Wednesday, September 7, 2011


I started this post before the 11th, but couldn't seem to find the right words to finish it. So, here it is; what I had to say about the anniversary of 9/11.

It seems like you can't go anywhere on the Internet these days without seeing someone's thoughts on 9/11. With the tenth anniversary looming on the horizon, people are talking....people are remembering.

Ten are my thoughts on 9/11 as we approach the 10th anniversary.

Ten years ago I was a new Mom, trying to get some sleep and the phone kept ringing. Honestly, the phone was irritating me. It was my husband and I was irritated because the baby was finally sleeping so I was trying to get some sleep too. You see, the baby was a little over 3 weeks old, so Grandma had gone home and the hubby had gone back to work and I was on my own with the little man.

....and the phone kept ringing....

Argh...I finally figured that he wasn't going to stop calling over and over so I should answer. He said something to the effect of "turn on the have to see this". I relented and turned on the tv. I sat there for hours.

I sat there and held my new baby close and wondered what kind of world we had just brought this baby into. I sat there and watched.

I watched as the 2nd plane hit the 2nd tower. I watched as people jumped from the windows. I watched as people ran from the buildings. And I watched as the buildings crumbled.

I watched in disbelief.

I watched and I wondered...I wondered how this was going to change our world. I thought of that change in very broad terms, never really taking a minute to think that the events of that day would impact me and my family in a very direct way, albeit years later.

See, Schuyler was just a kid then. He had been here to meet his new cousin and do a little back-to-school clothes shopping with Grandma. He was a kid, getting ready to start another year of high attend football games and go cruising with his friends.

And as I watched the events of that horrific day unfold, never did the thought cross my mind than in a little over 7 years, the events of 9/11 would directly impact my life and the lives of my entire family....

September 11th was really just the beginning of everything changing. It was that pivotal moment in history where my life changed. I didn't see the direct impact that day, but years later the direct impact was seen and felt.

Lots of people answered the call of duty on that day, 10 years ago. Firefighters, police, emergency responders, clergy, and many others rushed to help. They heard their own call of duty and went...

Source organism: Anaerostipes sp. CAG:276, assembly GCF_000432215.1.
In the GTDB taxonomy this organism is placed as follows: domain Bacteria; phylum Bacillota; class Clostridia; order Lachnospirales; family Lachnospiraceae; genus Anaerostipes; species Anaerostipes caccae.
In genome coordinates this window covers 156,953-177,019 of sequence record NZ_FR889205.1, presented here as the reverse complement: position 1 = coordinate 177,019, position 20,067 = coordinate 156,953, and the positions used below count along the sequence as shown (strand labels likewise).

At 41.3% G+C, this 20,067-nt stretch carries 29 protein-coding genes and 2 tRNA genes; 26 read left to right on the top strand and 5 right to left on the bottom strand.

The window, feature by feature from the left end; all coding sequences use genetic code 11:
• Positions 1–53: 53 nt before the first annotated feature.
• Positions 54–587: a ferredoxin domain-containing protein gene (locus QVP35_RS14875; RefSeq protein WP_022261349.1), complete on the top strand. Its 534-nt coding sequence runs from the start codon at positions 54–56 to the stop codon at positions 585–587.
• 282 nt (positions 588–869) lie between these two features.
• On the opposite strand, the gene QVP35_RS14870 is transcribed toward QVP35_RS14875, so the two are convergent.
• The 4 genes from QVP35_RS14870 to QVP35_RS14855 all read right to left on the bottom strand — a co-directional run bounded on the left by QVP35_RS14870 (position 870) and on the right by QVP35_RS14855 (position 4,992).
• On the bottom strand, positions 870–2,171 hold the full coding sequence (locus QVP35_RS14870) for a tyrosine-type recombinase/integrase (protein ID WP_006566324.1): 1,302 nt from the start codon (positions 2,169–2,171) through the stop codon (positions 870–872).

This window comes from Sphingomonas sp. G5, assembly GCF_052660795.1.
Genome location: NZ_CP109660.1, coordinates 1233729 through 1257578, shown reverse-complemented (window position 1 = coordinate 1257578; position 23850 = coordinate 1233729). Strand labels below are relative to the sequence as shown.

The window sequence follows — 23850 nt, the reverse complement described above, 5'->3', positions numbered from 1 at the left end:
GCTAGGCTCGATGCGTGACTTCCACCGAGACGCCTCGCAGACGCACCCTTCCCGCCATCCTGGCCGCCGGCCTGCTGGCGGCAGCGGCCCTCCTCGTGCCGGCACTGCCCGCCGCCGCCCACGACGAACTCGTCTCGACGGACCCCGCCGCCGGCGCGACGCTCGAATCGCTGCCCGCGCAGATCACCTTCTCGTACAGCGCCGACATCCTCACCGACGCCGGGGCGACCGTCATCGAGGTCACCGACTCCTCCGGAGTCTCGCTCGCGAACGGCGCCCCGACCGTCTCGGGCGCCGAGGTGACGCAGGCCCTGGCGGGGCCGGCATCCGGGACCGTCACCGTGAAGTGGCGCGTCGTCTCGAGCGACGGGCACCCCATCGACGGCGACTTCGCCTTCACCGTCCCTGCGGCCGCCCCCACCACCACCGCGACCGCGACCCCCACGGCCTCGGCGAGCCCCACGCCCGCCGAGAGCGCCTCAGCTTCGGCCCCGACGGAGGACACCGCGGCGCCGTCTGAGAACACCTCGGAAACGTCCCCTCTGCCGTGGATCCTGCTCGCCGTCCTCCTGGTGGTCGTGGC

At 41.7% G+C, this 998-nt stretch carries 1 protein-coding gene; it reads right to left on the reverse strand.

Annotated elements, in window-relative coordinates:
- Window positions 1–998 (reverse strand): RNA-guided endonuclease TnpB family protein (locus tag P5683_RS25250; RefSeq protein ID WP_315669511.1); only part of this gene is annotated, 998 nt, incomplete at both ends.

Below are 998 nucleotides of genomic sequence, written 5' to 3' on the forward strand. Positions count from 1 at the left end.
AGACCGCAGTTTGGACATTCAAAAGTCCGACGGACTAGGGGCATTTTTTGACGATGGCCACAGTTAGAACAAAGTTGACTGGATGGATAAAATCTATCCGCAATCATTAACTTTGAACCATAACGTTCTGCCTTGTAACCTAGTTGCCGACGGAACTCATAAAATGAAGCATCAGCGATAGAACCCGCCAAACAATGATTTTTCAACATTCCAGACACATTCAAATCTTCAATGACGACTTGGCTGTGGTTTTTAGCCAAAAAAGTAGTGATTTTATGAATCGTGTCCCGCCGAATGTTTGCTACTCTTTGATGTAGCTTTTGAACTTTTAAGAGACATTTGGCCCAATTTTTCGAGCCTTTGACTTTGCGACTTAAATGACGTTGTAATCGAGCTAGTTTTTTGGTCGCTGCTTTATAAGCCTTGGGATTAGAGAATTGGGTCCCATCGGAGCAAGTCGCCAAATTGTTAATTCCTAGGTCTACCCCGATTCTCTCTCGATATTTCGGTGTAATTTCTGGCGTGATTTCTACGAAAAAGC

...thousands of others heard their call of duty and enlisted. One may have chose Army while his buddy chose Marines, but each heard their own call of duty and answered.

Boys on 9/11/2001 became men and enlisted to do their part to help. I remember a conversation that Schuyler and I had after his first tour was over. He did not have to go on the 2nd tour with his new unit because he had only recently returned. But he was going...he was volunteering to go on that 2nd tour. I couldn't understand why he would do that. We talked about it a lot and he explained that he was volunteering so that maybe another random person....a random person with a spouse and kids at home....might not have to go. He felt like he didn't have heavy responsiblities at home so it was the right thing for him to do to volunteer to go back.

He heard his own call of duty and he answered it.

And I think, in his own way, early in 2009, he knew the danger was getting closer. He knew that not only was it possible, but very probable that he would face that danger head on, and perhaps not live to tell that tale.

I watched coverage yesterday for an hour or so. I watched the children of 9/11....they progressed from infants to 9-10 year olds. Kids that never knew their Daddies. And as I saw them I thought of the two families who also lost a soldier on 2/24/2009, and how one family shares the same burden as those children of 9/11....a child that never knew his Daddy.

A day never goes by that I don't think about Schuyler or the Thompson, Stream, and Bunting families. We are united by a tragedy that none of us wanted to face. We remember and we hope others remember, because within that memory, they all live on.

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